Wednesday, June 9, 2010

Hollywood Palace

One week after "I Want You Back" was released, the Jackson 5 made their first national television appearance on a live broadcast of Hollywood Palace on October 18, 1969. Diana Ross was serving as the guest host of a special show devoted to Motown acts. Motown had already been circulating the story that Diana had discovered the Jackson 5, so the show provided the perfect opportunity for her to introduce her young protegees. A full-page trade ad in Variety announced the upcoming show.

The notion that Diana had a hand in grooming the young group for stardom was driven home by publicity photos showing her helping Michael with his stage make up...

...and in making certain the microphone was at just the right height for the lead singer.

Besides Diana Ross and the Supremes, other guests on the show included Gladys Knight and the Pips and Stevie Wonder. In fact, the line up was so remarkable, Motown put out a soundtrack album for it.

In their heavily scripted banter, Michael and Diana made several references to Michael's similarity to Sammy Davis Jr., and Sammy himself made a surprise cameo appearance to carry the the running gag one step further by pretending to be worried that Michael was going to take his place.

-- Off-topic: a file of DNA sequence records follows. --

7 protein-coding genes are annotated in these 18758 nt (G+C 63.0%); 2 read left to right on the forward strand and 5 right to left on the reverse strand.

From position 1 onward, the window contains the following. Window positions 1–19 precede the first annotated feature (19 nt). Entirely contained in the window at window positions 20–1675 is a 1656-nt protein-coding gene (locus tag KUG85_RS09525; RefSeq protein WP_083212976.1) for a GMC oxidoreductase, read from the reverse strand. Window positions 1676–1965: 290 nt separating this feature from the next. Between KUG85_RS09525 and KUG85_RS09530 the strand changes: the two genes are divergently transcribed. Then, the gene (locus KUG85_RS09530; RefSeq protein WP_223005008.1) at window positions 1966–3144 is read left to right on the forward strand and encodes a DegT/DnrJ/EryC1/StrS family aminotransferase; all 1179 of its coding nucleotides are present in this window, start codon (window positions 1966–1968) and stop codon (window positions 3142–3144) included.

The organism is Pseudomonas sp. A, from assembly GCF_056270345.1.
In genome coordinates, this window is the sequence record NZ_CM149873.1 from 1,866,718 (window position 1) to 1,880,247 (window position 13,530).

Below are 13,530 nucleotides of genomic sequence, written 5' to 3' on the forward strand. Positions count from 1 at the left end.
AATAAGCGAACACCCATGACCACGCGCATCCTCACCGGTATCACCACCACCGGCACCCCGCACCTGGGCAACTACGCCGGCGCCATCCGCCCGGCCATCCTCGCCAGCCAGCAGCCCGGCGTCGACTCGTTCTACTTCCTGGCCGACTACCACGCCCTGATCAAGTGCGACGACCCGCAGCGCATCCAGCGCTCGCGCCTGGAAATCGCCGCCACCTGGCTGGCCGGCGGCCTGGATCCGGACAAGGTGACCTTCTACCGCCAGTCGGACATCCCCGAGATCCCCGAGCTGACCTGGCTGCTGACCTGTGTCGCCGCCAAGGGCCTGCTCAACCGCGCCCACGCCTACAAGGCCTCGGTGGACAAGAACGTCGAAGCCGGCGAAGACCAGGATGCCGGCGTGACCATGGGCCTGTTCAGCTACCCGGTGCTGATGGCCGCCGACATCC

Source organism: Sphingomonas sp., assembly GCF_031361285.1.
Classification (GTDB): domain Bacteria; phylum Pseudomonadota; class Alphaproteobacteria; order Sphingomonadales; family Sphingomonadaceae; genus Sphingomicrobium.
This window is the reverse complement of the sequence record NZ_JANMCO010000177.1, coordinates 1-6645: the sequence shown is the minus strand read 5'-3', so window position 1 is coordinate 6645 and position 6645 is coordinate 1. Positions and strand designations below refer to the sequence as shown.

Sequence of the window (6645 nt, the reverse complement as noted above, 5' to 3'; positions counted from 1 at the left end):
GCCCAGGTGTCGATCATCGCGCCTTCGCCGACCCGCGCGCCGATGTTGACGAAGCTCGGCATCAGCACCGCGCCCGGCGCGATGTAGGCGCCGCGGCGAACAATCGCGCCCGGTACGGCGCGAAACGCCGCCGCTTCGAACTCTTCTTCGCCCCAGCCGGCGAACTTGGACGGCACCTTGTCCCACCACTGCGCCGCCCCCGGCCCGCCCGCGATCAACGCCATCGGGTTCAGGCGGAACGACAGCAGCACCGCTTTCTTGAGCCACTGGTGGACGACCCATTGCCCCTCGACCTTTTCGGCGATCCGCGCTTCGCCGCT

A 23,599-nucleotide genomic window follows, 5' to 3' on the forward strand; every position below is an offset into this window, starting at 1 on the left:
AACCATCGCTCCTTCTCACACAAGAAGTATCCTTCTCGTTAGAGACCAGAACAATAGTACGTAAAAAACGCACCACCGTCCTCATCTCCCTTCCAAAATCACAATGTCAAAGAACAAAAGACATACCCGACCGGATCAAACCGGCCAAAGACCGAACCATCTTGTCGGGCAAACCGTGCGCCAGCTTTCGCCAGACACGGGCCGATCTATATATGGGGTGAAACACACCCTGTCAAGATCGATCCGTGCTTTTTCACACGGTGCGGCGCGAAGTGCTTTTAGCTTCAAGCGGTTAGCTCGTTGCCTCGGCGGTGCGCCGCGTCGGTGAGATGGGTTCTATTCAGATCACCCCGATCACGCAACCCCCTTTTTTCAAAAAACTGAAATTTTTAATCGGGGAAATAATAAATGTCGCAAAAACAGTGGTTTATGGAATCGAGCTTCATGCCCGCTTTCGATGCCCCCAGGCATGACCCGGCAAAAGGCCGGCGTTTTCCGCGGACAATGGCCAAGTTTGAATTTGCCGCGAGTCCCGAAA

For their performance, the Jackson 5 did some fancy footwork to the first few measures of the Sly & the Family Stone's "Sing a Simple Song" (a cover song that was never released in its entirety, assuming the J5 did a studio recording of it, as they did with several songs by the Family Stone), and then sang a beautiful slow tempo song from their first LP, "Can You Remember," a Delfonics cover. [I'm sorry both of these videos are slightly out of sync.]

After a smattering of polite applause, Michael is barely audible when he introduces their next song: "Now we'd like to do our very first release on Motown. It's on sale everywhere!" The group begins their first live performance of "I Want You Back," and about a minute into the song, you can see Michael begin to relax. Suddenly it appears that he is really enjoying being on stage and in front of a national audience. Watching it, we get a strong sense that we are witnessing a star being born.


  1. woooowwwwww - constantly impressed with this blog, the detail, the pics and treats. Incredible!!!

  2. The advert says "the 8 year-old Michael." Blauuuugh! Shame on motown for thinking they had to fudge the age to make him more prodigous (or however you spell it)--- why not just be real. Michael was put in the position to have to insist when reporters said 'aren't you a little older" - and it's just that kind of unreal-Diana-Ross-type-show-biz crap that kept him from being able to just let down the guard and tell it like it is... From this time forward he would always have to be ON.

  3. Wow, I never thought about it that way, Anon, but you're right. Poor little Michael must have lived in constant fear of saying the wrong thing by telling the truth. Things might have been different for him if he could have been honest from the get-go.

    And I have never understood why people would be more impressed with the talents of an 8-year old kid than they would of a 10 year old.